Illinois Issues: The State's Climate Is Changing

Jul 30, 2015
Patty Sullivan / WUIS - Illinois Issues

Illinois'  future summers could be as hot as Texas.

Amanda Vinicky

Illinois just overhauled its workers' compensation system in 2011, but lawmakers are considering further changes at the behest of businesses and Republican Gov. Bruce Rauner. The full Illinois House spent much of Tuesday in a rare, full committee meeting focused on workers' compensation. But they didn't vote.

Businesses say workers' comp is one of their biggest competitive disadvantages compared with companies in neighboring states.


In recognition of the first anniversary of the Affordable Care Act, Gov. Pat Quinn is touting its success, while at the same time backing away from having Illinois take a greater role in the program.

At first, Gov. Quinn was all about Illinois creating its own "exchange" -- a technical word for the portal where people can shop for coverage.

Instead, insurance companies and healthcare advocates couldn't agree on how to set one up. Timid lawmakers, afraid to look like they were embracing Obamacare ahead of the 2012 election, didn't help either.

It has been roughly two weeks since the first batch of consumers who signed up for the Affordable Care Act have been able to use their insurance. There's another deadline this week.

Consumers who signed up for insurance through the Affordable Care Act by Christmas saw their new benefits kick in Jan. 1.

There's no telling how many Illinois residents that is: the government hasn't released enrollment numbers for December. But insurers and so-called navigators, who are charged with helping people sign up, reported a last-minute rush.

Illinois drivers should get ready to pay more for insurance.  
Crain's Chicago Business reports ( ) major insurers in Illinois are raising rates.  
Northbrook-based Allstate says in a regulatory filing that rates for customers will climb between 2.5 and 3.5 percent later this month.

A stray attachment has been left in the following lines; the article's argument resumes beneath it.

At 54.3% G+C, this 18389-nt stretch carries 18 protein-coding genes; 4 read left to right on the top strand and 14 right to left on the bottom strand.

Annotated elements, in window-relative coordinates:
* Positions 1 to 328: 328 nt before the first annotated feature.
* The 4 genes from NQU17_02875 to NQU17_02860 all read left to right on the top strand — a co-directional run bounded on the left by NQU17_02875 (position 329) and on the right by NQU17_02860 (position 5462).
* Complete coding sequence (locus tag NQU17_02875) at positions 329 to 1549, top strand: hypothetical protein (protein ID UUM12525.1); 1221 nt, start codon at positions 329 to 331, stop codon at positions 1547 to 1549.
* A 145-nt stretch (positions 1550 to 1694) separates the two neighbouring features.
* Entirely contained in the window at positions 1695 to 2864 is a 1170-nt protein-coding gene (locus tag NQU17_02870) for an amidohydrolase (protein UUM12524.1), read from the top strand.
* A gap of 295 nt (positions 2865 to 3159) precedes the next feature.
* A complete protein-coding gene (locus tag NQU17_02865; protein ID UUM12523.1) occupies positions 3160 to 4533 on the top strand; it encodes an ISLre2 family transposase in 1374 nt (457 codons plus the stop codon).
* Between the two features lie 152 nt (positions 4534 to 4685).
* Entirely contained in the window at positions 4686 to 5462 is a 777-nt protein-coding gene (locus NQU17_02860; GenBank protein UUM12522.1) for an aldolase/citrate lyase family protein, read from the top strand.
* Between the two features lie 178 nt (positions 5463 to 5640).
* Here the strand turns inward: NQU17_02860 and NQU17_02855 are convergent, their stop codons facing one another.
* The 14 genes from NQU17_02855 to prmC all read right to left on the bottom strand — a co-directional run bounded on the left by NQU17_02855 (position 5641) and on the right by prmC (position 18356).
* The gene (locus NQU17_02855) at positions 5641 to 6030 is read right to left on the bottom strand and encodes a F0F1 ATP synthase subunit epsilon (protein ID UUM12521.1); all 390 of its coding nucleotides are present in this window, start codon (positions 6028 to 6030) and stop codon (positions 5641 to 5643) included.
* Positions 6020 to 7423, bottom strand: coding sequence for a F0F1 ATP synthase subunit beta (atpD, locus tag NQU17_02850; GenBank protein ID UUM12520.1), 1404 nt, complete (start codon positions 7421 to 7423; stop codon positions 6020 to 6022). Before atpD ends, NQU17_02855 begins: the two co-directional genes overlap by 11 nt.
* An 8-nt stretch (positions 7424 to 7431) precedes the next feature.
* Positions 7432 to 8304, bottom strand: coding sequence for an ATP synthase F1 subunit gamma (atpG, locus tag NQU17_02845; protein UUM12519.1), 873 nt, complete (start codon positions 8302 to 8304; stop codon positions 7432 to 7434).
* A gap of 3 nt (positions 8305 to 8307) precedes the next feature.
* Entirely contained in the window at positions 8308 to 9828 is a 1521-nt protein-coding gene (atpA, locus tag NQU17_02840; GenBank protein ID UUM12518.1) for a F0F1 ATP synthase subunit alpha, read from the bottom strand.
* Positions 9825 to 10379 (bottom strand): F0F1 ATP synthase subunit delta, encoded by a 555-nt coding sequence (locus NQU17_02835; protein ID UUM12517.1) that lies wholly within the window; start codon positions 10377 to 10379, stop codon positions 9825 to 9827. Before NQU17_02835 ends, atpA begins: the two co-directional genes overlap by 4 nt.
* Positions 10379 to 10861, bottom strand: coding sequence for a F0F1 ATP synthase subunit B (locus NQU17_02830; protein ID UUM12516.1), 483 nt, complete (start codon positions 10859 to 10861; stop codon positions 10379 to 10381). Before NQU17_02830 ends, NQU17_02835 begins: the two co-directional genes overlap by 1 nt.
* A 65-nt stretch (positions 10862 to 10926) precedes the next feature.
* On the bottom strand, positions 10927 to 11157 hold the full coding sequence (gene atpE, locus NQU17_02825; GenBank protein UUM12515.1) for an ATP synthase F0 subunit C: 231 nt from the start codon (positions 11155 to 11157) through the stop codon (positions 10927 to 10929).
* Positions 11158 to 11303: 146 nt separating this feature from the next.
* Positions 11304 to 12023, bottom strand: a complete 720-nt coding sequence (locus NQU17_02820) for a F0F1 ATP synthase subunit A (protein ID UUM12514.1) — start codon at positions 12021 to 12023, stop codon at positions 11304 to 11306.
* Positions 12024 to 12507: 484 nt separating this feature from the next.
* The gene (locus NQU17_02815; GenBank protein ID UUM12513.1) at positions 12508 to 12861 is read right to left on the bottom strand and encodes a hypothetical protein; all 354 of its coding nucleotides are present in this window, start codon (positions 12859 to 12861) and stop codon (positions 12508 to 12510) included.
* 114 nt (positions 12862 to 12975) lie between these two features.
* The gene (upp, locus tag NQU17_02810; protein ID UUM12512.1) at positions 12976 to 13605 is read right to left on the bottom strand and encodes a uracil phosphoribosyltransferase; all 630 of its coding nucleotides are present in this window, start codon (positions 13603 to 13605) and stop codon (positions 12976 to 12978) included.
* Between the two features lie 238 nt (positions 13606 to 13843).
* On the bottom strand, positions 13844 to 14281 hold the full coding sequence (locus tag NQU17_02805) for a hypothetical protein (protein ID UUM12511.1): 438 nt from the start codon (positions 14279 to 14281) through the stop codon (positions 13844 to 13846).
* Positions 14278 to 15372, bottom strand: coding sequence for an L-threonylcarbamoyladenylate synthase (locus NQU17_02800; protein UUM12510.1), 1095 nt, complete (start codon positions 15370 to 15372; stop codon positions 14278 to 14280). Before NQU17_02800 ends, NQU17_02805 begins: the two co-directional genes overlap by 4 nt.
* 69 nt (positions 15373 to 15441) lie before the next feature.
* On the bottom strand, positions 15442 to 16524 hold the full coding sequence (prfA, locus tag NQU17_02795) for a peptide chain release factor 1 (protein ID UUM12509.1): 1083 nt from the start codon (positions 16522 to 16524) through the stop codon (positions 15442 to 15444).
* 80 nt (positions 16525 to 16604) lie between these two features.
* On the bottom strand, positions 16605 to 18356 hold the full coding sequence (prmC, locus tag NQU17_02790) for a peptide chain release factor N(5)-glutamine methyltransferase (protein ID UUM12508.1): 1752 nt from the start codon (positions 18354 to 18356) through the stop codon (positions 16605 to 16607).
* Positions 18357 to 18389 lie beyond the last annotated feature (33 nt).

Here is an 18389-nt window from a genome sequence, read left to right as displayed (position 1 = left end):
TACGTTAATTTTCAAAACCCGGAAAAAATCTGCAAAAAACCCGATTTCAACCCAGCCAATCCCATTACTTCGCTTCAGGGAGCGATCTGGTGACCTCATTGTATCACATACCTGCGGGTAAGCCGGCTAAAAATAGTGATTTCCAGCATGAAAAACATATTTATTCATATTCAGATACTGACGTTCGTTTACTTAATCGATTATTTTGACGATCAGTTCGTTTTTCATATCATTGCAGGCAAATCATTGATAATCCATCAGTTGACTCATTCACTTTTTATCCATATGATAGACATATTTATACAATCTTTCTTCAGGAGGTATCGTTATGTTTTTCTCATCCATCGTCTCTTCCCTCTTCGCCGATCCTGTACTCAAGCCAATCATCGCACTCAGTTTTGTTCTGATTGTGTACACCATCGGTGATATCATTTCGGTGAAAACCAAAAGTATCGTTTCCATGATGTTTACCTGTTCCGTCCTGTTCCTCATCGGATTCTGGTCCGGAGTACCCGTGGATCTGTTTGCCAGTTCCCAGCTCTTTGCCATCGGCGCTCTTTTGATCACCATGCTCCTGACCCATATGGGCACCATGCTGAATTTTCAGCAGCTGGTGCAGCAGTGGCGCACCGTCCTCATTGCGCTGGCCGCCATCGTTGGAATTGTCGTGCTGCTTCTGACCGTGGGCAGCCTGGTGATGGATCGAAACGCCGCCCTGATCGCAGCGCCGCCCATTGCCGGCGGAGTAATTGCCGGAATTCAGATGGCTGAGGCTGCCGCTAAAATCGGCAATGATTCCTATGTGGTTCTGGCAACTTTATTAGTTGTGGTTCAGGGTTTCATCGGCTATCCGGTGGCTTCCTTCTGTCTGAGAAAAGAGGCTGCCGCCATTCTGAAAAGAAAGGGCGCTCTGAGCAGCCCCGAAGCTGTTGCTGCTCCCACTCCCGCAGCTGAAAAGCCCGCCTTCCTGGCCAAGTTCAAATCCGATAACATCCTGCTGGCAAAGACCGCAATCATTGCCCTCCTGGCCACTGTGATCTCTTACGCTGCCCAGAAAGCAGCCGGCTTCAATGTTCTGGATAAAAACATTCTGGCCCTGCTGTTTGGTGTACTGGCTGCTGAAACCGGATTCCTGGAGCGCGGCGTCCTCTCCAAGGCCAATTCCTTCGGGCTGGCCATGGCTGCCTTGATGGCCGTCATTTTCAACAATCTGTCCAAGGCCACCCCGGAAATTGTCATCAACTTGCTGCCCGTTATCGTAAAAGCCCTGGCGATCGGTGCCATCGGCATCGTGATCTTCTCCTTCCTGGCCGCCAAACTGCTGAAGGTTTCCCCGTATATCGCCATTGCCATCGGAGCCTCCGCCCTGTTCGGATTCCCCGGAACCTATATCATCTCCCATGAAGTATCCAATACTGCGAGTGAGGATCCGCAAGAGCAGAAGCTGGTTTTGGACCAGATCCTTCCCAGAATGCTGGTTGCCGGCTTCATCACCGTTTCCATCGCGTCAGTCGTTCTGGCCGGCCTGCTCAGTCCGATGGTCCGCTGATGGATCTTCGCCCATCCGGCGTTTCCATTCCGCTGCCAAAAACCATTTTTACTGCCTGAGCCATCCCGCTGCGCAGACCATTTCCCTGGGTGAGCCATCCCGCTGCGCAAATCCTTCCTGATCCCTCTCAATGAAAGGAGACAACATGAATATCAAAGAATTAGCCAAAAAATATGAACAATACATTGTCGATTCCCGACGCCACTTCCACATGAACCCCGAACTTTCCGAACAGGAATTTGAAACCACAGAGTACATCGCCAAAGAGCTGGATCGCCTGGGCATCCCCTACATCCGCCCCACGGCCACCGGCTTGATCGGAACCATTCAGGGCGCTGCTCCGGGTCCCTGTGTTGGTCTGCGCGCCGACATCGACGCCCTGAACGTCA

Esurance rates are rising about 3.2 percent in late January, while Geico expects to boost prices by 2 to 3 percent in March.  

Amanda Vinicky

  After Republicans' efforts to repeal the Affordable Care Act did not work, Congressman Aaron Schock says lawmakers need to lift requirements on insurance policies. Today (Nov. 11) he toured his district, in an attempt to prove his point.

Congressman Aaron Schock, R - Peoria, says the Affordable Care Act was supposed to make health insurance more affordable, "and yet millions of Americans are seeing their health insurance do exactly the opposite -- and that is to go up."

Mammography In 3D

Oct 30, 2013
File photo

  Illinois requires insurance companies to cover routine mammograms, but that doesn't necessarily include a new method of detecting breast cancer.

A mammogram is a low-dose of x-rays doctors use to spot breast cancer. An important tool, to be sure, but one that can result in false-positives.

Dr. Sarah Friedewald says that'll happen a lot less if women also get a 3D mammogram. Likewise, she says, the new technology makes it easier to spot abnormalities.

  The most visible part of the Affordable Care Act has arrived. Today, Illinois residents without insurance will be able to go to the "Get Covered Illinois" website to begin shopping for healthcare plans.


  Although the grand opening of the Affordable Care Act is only a week away, Illinois is still waiting on the federal government to approve the insurance plans that will be available through it.  Even so, the governor today announced it will cost less to get coverage than originally expected.

Illinois submitted 165 different insurance plans to the federal government. Until the feds sign off on them, it's impossible for someone looking to buy insurance from the Obamacare "marketplace" to know how much they should plan to spend.


The price of insurance policies that will be offered under the federal health care overhaul remain a mystery, even to state officials.

Oct. 1 will be a big day across the country for President Barack Obama's signature health care law. It's the launch date for insurance marketplaces, the Affordable Care Act's term for where people without insurance will be able to shop for coverage.